International insights into judicial treatment of taxpayers claiming work-related expenses

The deduction of an individual’s work-related expenses for tax purposes was considered in the recent Australian judgment of Munkayilar and Commissioner of Taxation (Taxation) [2021] AATA 1839 (22 June 2021), which was delivered by the Taxation and Commercial Division of the Australian Administrative Appeals Tribunal. In particular, the tribunal reflected on whether the taxpayer had met the requirements under Australian tax law to claim the relevant expenses as a deduction and whether an administrative penalty ought to be imposed to the extent that such expenses did not qualify for deduction.

9 Jul 2021 6 min read Tax and Exchange Control Alert Article

At a glance

  • The Australian Administrative Appeals Tribunal reviewed a case regarding the deduction of work-related expenses for tax purposes.
  • The taxpayer claimed various expenses, including clothing, self-education, and other costs, but failed to provide sufficient documentation to substantiate the deductions.
  • The tribunal found that some expenses were not incurred or paid by the taxpayer, there was insufficient link to income production for certain expenses, and the taxpayer could not provide necessary written evidence. An administrative penalty was imposed for false or misleading statements in the tax return, but reduced due to a voluntary disclosure.


In his 2018 tax return, the taxpayer claimed, as a tax deduction, work-related expenses amounting to AUS$15,492. The expenses claimed by the taxpayer included:

  • clothing expenses (the cost of laundry and shoes);
  • self-education expenses (the cost of course fees, a study loan and depreciation on a computer, as well as travel expenses incurred pursuant to his self-education); and
  • other expenses (the cost associated with the use of his cell phone and the cost of specialised hand cream necessary for his occupation as a social worker).

On 3 June 2019, the Australian Commissioner of Taxation notified the taxpayer that an audit was being conducted in respect of the work-related expenses that he had claimed in his 2018 tax return. To this end, the commissioner requested that the taxpayer provide supporting documentation in order to substantiate the work-related expenses that had been claimed as deductions.

The taxpayer’s tax agent responded to this request by informing the commissioner that the taxpayer was unable to find the receipts and other documents on which the claims were based, and further that the deductions that were claimed in respect of the self-education course fees had been incorrectly claimed on the basis of incorrect information provided by the taxpayer. The taxpayer then submitted a voluntary disclosure form which sought to reduce the work-related expenses claimed by the taxpayer for the 2018 year.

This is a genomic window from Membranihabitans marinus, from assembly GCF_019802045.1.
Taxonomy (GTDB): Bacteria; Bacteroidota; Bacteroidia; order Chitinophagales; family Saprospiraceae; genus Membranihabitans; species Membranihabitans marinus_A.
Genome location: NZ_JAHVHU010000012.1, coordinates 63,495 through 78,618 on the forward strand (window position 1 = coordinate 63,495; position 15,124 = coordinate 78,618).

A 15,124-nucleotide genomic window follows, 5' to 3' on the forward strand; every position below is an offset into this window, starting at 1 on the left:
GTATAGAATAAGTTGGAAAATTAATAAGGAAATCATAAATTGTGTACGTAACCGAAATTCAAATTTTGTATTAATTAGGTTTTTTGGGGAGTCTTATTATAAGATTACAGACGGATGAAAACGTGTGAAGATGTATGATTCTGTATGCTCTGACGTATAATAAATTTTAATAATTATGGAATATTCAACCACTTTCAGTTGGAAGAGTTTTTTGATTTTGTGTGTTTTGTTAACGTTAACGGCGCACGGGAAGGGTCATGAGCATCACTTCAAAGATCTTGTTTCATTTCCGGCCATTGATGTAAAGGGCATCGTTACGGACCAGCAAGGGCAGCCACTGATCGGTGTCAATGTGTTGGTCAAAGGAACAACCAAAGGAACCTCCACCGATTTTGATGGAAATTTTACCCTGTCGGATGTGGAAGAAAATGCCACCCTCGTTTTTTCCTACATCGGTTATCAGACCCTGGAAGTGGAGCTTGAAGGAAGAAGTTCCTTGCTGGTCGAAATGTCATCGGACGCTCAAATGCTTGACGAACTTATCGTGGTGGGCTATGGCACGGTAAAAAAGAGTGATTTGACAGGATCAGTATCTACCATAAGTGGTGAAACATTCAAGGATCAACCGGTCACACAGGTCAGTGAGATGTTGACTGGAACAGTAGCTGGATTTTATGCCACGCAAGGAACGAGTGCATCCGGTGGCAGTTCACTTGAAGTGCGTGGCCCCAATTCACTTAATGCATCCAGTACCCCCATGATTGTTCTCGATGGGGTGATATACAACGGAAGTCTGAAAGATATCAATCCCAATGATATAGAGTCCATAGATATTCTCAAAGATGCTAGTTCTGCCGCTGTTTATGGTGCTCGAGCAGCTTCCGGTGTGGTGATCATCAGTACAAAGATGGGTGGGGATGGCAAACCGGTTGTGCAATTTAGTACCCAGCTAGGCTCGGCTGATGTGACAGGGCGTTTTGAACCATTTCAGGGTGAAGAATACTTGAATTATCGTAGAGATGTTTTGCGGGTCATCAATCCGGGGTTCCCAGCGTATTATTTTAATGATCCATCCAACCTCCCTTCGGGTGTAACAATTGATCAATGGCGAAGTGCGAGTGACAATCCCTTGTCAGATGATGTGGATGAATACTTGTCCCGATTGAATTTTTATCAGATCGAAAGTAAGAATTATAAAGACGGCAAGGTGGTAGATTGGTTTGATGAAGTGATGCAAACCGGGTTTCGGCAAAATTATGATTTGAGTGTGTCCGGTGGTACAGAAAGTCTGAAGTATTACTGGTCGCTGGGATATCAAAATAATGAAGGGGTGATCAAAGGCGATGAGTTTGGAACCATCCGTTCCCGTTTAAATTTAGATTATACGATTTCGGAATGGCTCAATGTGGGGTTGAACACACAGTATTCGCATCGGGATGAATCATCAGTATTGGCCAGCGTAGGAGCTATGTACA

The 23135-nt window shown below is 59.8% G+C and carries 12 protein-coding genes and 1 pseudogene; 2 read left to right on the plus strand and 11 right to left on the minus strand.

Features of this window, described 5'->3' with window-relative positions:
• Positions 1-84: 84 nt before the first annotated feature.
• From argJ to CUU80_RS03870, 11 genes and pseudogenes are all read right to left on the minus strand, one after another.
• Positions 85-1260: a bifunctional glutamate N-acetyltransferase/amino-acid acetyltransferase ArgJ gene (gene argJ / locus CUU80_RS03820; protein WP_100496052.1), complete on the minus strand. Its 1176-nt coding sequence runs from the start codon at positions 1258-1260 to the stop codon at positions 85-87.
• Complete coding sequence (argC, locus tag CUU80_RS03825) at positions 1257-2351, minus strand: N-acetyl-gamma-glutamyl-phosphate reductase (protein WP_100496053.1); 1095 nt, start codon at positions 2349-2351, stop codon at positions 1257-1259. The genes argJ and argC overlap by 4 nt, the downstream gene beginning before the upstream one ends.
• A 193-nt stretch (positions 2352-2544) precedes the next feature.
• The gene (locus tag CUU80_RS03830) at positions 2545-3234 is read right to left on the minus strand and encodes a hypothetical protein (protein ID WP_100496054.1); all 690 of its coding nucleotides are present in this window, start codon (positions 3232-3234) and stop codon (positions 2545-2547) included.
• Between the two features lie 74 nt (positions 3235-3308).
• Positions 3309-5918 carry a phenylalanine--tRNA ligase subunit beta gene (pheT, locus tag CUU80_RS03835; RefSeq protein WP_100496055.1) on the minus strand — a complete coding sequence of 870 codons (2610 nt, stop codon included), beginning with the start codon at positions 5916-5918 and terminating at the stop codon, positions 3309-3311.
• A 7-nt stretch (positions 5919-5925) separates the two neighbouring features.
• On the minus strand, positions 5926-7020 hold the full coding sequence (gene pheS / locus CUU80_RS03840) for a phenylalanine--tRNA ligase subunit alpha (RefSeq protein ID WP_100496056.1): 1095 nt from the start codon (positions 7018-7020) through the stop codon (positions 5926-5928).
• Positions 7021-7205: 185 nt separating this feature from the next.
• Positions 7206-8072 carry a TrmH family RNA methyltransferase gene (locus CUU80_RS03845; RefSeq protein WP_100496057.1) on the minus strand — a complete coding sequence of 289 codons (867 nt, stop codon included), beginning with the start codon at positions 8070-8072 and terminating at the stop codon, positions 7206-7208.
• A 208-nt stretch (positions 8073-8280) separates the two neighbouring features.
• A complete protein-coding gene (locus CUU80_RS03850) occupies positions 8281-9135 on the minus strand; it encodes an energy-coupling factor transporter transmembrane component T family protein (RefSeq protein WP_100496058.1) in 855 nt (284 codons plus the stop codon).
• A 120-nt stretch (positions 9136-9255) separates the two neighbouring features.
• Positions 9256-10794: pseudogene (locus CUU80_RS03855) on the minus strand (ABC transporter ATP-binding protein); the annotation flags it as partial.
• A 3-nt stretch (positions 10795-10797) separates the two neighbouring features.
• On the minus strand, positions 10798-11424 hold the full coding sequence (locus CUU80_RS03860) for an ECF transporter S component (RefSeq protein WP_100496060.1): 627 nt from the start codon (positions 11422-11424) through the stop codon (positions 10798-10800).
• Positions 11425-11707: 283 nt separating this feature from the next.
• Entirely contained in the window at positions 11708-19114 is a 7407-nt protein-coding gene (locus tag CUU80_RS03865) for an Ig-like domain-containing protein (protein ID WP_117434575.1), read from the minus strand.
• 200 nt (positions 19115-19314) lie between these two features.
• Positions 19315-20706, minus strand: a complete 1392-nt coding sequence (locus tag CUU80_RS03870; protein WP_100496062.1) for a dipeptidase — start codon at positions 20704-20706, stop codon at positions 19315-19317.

In the subsequent finalisation of audit letter and amended assessment that was issued by the commissioner, the taxpayer’s work-related expenses claim was disallowed in full and an administrative penalty of 50% on the shortfall amount was imposed. The administrative penalty was imposed on the basis that the taxpayer had made false or misleading statements in his tax return as a result of the taxpayer and his agent’s recklessness in preparing the 2018 tax return.

The taxpayer first lodged an objection to the amended assessment, which was unsuccessful, following which he lodged an application to the tribunal for a review of the commissioner’s decision to disallow the objection. 

During the tribunal proceedings, the taxpayer was able to provide only a copy of his bank statements (on which he had made handwritten notes describing what the relevant amounts were spent on) as documentation supporting his deduction claims.


In terms of Australian tax law, losses and expenses which are actually incurred in the course of gaining or producing assessable income are deductible, unless those losses or expenses are capital, domestic or private in nature. Work-related expenses may only be claimed if they are deductible in terms of a legislative provision contained in Australian tax law, and if they can be substantiated by written evidence. To this end, if a taxpayer cannot comply with a request to provide written evidence of the expense, then that expense cannot be allowed as a deduction.

In determining whether the commissioner’s additional assessments had been incorrect or excessive, the tribunal considered each type of expense that was claimed by the taxpayer and ultimately identified three fundamental issues with the taxpayer’s claim for deductions.

The first significant issue was that some of the expenses that he had claimed were not actually incurred or paid by him. While giving evidence, the taxpayer conceded that he had not actually paid any amounts towards his course fees (which were covered by the government) or his study loan during the 2018 year of assessment. As no amounts were expended by the taxpayer in respect of these items, the tribunal found that the taxpayer had not been entitled to a deduction of the amounts that had been claimed (but not paid) and the tribunal therefore upheld the commissioner’s amended assessment in this regard.